Sep 17, 2020
Lancaster judge to revisit $1 million bail set for accused rioters
This news has been received from: New York Post
All trademarks, copyrights, videos, photos and logos are owned by respective news sources. News stories, videos and live streams are from trusted sources.
A Lancaster County, Pa., judge is expected to revisit the whopping $1 million bail set for each of several accused rioters after some of them hired private attorneys and filed petitions protesting the amount, according to a report on Wednesday.
“I want all the defendants to be treated equally, so I tried to procure attorneys for all of them, so they could all have bail hearings at the same time,” Roth said.
The cases are being revisited in response to bail petitions filed by some of the defendants who hired private attorneys, Roth told the website in an email.
The judge had set bail at $1 million for at least nine of the 13 people arrested early Monday during protests over the police shooting of Ricardo Munoz. They are charged with a slew of felonies and misdemeanors including arson, riot, vandalism and criminal conspiracy.
The father of Kathryn Patterson — one of the accused rioters and a Kappa Delta sorority sister — blasted the amount his daughter was being held in jail on as “vindictive” in an interview with The Post on Wednesday.
“[I’m] completely floored. It’s really just vindictive,” Chip Patterson said. “You want to have faith in the system because it’s the only one we have and then you experience this. I understand why my daughter would protest in the first place.”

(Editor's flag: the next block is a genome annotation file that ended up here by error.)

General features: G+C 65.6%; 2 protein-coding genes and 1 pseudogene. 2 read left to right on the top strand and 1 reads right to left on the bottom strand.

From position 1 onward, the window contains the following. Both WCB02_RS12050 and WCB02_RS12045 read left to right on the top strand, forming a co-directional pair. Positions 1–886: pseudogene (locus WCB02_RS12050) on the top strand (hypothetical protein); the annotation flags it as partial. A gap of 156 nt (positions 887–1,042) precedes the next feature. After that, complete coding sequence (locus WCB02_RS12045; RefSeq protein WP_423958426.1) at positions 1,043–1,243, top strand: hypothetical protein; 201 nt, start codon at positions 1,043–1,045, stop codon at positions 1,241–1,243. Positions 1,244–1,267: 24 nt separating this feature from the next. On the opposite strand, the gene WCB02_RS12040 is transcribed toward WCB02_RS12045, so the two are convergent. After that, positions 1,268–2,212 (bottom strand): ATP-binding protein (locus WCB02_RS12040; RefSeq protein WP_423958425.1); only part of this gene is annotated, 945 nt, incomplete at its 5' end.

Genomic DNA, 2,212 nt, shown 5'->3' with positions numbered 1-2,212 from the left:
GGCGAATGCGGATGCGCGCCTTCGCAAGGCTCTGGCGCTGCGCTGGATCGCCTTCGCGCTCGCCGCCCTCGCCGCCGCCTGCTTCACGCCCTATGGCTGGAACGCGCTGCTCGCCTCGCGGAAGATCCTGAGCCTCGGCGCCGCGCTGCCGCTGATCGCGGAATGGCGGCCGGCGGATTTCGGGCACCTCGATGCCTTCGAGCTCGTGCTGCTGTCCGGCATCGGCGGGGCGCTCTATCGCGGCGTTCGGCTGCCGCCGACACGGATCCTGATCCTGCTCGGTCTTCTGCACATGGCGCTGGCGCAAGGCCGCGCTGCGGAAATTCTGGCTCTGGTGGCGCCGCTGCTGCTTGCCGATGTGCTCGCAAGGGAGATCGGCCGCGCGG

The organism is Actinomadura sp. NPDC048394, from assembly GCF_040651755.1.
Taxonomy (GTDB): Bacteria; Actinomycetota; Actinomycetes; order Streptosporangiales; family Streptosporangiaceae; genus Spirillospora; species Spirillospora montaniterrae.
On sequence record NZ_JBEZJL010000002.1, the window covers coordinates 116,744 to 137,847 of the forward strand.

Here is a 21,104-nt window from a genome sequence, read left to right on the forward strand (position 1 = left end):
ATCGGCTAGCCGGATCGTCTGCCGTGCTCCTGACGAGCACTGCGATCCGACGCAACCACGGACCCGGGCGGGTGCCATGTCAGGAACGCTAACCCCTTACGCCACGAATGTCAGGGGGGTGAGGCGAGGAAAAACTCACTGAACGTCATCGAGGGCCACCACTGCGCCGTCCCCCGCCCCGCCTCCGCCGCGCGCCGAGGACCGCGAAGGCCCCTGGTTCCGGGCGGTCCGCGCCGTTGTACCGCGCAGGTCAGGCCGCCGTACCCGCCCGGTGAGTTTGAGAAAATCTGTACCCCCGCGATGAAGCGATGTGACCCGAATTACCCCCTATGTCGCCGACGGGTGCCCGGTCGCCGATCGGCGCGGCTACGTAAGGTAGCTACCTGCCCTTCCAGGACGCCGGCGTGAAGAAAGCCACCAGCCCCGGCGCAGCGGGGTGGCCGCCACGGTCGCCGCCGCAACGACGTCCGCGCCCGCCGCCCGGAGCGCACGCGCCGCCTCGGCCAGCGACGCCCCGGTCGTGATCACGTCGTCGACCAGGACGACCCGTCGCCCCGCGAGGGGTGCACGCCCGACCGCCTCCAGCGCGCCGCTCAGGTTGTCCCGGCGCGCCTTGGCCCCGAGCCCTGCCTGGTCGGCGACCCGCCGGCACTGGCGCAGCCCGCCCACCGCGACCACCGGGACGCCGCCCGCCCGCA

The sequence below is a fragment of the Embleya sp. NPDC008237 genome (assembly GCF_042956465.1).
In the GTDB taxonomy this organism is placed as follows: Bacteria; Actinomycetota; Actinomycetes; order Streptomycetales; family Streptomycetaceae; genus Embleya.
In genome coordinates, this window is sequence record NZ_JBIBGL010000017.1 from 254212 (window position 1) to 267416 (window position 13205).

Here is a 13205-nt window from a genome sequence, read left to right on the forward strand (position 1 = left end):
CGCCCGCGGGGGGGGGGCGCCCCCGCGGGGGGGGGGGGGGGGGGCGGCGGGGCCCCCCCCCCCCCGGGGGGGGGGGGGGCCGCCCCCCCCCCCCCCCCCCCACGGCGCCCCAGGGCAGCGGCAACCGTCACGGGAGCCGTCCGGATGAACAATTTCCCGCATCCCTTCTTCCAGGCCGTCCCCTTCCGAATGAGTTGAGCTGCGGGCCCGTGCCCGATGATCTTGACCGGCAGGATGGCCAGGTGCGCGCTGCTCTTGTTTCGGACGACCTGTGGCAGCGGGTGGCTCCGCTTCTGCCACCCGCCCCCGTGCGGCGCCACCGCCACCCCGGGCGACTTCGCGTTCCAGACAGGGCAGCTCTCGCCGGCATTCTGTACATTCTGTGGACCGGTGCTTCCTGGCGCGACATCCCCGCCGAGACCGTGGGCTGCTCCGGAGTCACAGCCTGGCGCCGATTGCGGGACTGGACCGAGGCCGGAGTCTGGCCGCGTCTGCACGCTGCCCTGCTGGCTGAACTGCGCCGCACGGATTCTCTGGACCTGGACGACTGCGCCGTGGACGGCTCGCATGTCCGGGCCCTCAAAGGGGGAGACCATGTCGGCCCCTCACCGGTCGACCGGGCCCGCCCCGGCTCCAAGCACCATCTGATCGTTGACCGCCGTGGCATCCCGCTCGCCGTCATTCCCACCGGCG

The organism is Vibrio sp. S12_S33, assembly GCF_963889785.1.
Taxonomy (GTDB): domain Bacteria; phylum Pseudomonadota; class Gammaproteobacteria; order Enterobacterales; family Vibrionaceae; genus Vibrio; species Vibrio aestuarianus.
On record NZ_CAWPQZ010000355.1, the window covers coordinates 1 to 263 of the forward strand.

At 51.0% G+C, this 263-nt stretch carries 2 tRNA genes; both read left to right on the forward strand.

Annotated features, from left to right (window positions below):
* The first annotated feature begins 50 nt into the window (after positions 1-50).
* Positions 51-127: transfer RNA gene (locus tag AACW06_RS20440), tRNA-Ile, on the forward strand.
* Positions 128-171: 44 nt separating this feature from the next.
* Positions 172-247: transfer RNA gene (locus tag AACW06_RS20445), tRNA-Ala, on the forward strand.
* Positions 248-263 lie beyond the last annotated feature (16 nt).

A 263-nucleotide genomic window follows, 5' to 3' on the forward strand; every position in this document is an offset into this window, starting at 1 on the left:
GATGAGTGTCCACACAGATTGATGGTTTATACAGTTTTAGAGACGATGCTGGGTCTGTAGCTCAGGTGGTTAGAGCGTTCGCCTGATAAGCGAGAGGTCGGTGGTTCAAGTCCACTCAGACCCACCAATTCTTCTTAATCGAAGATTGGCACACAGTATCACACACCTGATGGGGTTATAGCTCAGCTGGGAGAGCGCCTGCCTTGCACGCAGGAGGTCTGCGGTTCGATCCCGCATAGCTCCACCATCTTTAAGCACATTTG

Social justice advocacy groups also decried the bail amount as excessive. Pennsylvania Lt. Gov. John Fetterman went as far as to call it “unconstitutional.”Filed under bail , pennsylvania , protests , riots , 9/16/20
News Source: New York Post
California governor signs law forbidding first responders from taking photographs following death of Kobe Bryant
The law, which takes effect on Jan. 1, will make it a misdemeanor crime for anyone who "responds to the scene of an accident or crime" to take a photograph of a deceased person for any purpose unrelated to law enforcement or the "genuine public interest."
First responders convicted of violating the law could face fines of up to $1,000 per offense.
The legislation was drafted after eight deputies from the Los Angeles Sheriff's Office were placed under investigation after photographs of Bryant's remains were shared after he died alongside his 13-year-old daughter and seven others while en route to a basketball tournament earlier this year. At the time, Sheriff Alex Villanueva said that he was "horrified" to hear that his deputies were accused of sharing the photographs and ordered them to be deleted.
The incident prompted a lawsuit from Bryant's widow, Vanessa Bryant. The lawsuit, which was filed last week, accused the department of negligence, invasion of privacy, and intentional infliction of emotional distress and requested damages on behalf of the family.
Democratic Assemblyman Mike Gipson, the state lawmaker who introduced the legislation, said it was "unconscionable" for first responders to violate the privacy of victims in that way.
"Our first responders, when responding to an emergency, should not be taking very sensitive photographs … for their own gain, for their own pleasure," Gipson said.News Gavin Newsom Kobe Bryant Law Enforcement